In fact, the policy network and the value network can just sit as two different linear-layer heads on top of a main “understanding the world” neural net.
The code is quite straightforward, in pseudocode like this:
For 1..n episodes: Until environment says "done": Run the current state through the network That yields: a set of "probabilities" for each action a value for how good the state is Sample from those probabilities to pick an action Act upon the environment with that action Save the state, action, reward from environment to a buffer Adjust each saved reward by the value of the terminal state discounted by gamma each timestep Loss for the episode is the sum over all steps of: The log probability of the action we took * its reward The value of that action compared to what was expected Propagate the loss back and adjust network parameters
You can see that A-C does not attempt to optimize for the choice of action — we do not ever know what the objectively correct action would have been — but rather:
- The degree of certainty about each action, given its resulting reward
- The degree of surprise about each reward, given the state
As the network becomes more certain about a given action (p -> 1), loss decreases (ln(p) -> 0) and it learns slower. And on the flipside, unlikely actions that were sampled and which led unexpectedly to big rewards, produce a much bigger loss. Which, in backprop/gradient descent, causes the optimizer to increase the probability of that unlikely action in future.
In my A-C implementation, based on the official PyTorch code, there’s no epsilon-greedy aspect to the policy (“with a decreasing probability, take a random action instead of your best guess in order to encourage exploration of the action space”). Instead, we sample from the policy network’s outputs according to their probability, so there’s always a small chance some unlikely action will be chosen.
In addition, the reward signals are perturbed slightly before feeding them in to gradient descent, so the backprop doesn’t merely perfectly chase a local minimum, but leads to some slightly wrong weight updates that magnify at the output causing unexpected actions to be selected. I see that as a kind of regularization too. In my implementation, I let the perturbation be a random small amount that differs on each training step; empirically this worked better than just adding the same small constant each time. In future I might anneal the amount over time, as the network starts to converge.
The network I ultimately settled on was not complex, except that it was probably a mistake for me to use a recurrent layer, for reasons we’ll come to:
class Policy(nn.Module): def __init__(self): super(Policy, self).__init__() self.input_layer = nn.Linear(8, 128) self.hidden_1 = nn.Linear(128, 128) self.hidden_2 = nn.Linear(32,31) self.hidden_state = torch.tensor(torch.zeros(2,1,32), requires_grad=False).cuda() self.rnn = nn.GRU(128, 32, 2) self.action_head = nn.Linear(31, 5) self.value_head = nn.Linear(31, 1) self.saved_actions =  self.rewards =  def reset_hidden(self): self.hidden_state = torch.tensor(torch.zeros(2,1,32), requires_grad=False).cuda() def forward(self, x): x = torch.tensor(x).cuda() x = torch.sigmoid(self.input_layer(x)) x = torch.tanh(self.hidden_1(x)) x, self.hidden_state = self.rnn(x.view(1,-1,128), self.hidden_state.data) x = F.relu(self.hidden_2(x.squeeze())) action_scores = self.action_head(x) state_values = self.value_head(x) return F.softmax(action_scores, dim=-1), state_value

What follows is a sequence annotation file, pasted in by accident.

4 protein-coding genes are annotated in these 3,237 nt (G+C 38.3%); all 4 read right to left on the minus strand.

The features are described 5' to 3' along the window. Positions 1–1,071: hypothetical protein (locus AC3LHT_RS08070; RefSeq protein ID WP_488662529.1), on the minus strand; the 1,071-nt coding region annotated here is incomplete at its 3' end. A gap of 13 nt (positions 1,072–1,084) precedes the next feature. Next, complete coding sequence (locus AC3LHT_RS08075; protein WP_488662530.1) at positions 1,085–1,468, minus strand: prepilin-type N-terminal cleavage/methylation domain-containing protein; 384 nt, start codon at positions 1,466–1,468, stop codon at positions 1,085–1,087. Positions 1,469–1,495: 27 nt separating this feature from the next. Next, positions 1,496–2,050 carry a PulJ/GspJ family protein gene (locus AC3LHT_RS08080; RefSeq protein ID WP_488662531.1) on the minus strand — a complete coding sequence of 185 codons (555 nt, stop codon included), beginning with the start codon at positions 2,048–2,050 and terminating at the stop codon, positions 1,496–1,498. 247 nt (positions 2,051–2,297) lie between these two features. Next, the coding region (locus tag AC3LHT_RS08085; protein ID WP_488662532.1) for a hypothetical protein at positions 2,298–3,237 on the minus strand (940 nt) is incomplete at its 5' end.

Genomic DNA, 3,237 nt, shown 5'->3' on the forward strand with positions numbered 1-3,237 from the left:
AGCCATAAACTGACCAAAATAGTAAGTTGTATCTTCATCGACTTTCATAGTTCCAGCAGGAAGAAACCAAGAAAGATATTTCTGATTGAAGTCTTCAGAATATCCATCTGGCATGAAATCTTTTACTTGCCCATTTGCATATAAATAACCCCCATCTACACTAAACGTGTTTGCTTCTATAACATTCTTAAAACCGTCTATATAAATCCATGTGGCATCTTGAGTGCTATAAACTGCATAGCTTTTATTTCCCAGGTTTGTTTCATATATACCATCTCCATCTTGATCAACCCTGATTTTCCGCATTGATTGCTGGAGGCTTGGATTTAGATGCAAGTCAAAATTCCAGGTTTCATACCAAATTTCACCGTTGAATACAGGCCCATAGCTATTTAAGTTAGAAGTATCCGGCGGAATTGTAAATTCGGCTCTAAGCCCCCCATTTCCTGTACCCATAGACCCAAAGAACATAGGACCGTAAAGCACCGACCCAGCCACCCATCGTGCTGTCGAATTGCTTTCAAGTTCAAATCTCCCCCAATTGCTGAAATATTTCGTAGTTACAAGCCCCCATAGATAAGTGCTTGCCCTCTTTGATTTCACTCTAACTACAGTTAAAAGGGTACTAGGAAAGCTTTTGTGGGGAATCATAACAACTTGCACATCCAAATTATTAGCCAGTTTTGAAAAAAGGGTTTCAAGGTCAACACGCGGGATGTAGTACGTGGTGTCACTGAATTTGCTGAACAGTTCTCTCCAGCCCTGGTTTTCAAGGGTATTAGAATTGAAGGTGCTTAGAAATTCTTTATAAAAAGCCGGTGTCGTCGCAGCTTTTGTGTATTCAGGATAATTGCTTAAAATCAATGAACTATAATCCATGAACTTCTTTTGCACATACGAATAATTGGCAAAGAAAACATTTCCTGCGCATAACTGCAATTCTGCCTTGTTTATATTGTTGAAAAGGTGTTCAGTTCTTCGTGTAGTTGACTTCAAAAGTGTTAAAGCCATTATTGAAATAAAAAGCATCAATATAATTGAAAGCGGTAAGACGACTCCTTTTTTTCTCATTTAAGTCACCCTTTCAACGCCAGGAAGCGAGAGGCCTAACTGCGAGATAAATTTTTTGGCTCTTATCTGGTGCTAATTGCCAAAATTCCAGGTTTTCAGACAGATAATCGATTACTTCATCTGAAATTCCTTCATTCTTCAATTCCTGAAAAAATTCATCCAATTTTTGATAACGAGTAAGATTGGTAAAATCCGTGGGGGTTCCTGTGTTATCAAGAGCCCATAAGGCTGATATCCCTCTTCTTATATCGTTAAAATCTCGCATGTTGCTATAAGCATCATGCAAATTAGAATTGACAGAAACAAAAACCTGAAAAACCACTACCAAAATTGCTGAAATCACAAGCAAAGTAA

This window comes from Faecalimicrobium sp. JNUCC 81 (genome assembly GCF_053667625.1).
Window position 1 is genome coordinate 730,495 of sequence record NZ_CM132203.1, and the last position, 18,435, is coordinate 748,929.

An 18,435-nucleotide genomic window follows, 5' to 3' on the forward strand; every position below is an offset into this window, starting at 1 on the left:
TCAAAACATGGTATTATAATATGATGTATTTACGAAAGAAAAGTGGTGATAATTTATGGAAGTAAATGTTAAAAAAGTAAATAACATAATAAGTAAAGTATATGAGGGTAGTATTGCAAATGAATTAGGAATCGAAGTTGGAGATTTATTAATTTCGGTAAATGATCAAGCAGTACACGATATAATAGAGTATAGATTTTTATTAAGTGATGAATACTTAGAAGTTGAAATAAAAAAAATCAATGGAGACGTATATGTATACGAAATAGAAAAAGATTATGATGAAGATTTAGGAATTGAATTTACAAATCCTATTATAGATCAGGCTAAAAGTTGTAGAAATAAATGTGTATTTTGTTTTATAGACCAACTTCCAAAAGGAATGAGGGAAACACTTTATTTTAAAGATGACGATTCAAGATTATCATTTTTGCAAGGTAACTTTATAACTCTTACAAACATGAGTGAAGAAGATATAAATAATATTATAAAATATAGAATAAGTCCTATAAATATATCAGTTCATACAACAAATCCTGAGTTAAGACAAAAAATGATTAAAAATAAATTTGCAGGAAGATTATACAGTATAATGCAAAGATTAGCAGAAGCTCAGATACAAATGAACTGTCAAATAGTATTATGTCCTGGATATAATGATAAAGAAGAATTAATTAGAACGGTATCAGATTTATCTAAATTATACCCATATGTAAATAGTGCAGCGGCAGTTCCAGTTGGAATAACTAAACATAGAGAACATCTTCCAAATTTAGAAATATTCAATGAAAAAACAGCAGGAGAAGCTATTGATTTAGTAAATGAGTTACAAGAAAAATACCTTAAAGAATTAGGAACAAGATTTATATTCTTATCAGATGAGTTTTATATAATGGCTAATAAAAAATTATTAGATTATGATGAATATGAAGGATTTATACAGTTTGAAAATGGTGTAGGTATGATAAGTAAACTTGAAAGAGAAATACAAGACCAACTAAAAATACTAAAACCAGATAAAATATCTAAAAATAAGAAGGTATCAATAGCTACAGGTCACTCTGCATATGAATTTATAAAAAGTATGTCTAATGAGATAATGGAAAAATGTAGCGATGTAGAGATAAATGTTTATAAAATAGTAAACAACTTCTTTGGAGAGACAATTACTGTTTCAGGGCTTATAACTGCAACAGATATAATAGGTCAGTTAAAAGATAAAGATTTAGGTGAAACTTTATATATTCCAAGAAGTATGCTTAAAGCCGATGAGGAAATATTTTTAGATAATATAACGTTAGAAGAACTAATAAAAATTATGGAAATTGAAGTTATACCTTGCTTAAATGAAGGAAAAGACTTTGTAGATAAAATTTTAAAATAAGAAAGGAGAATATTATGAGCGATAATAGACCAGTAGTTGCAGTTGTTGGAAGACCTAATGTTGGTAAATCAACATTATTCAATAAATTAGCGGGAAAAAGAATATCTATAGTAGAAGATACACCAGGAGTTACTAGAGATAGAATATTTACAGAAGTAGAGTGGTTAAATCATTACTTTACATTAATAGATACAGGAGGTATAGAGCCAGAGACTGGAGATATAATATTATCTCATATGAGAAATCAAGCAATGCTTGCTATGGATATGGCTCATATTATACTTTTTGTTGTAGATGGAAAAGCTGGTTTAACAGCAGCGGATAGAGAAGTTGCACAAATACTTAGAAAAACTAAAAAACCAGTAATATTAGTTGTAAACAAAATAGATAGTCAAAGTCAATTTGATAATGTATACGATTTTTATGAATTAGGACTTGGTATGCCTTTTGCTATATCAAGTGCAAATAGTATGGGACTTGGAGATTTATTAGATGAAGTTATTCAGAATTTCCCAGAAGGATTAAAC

The environment code and much of the training loop code is not very interesting boilerplate; if you are interested, it’s in the notebook on Github.
The state, and some blunders
The state I finally opted for was a vector consisting of:
[AAPL holdings, MSFT holdings, cash, current timestep's AAPL opening price, current timestep's MSFT opening price, current portfolio value, past 5 day average AAPL opening price, past 5 day average MSFT opening price]
This certainly was not the first thing I tried! At first, I hand-engineered a bunch of features: many different moving averages, max and min prices seen, and so on. Later I dropped all that thinking that the recurrent layer would be able to figure those features out for itself.
You see, I wanted the AI to learn the fundamentals of a BUY signal and a SELL signal, rather than just learning to regurgitate the time series. So, each time the environment was reset, I set it to start at a different random timestep and use a different random stride through the data, and defined “done” as a different random number of steps in the future.
While I think this is the right approach, unfortunately it made it basically impossible for the RNN to learn anything useful because it had no idea where it was in the series each time. So I abandoned the varying start point, stride, and sequence length, and held them the same throughout all the training episodes.
In future I’d definitely keep the handcrafted features too; while in theory the RNN might be able to figure them out, training time can get really long.
The bot learned to not cheat or bankrupt itself, most of the time, and it was able to make a significant profit: here you can see 36% returns (on the data it trained on).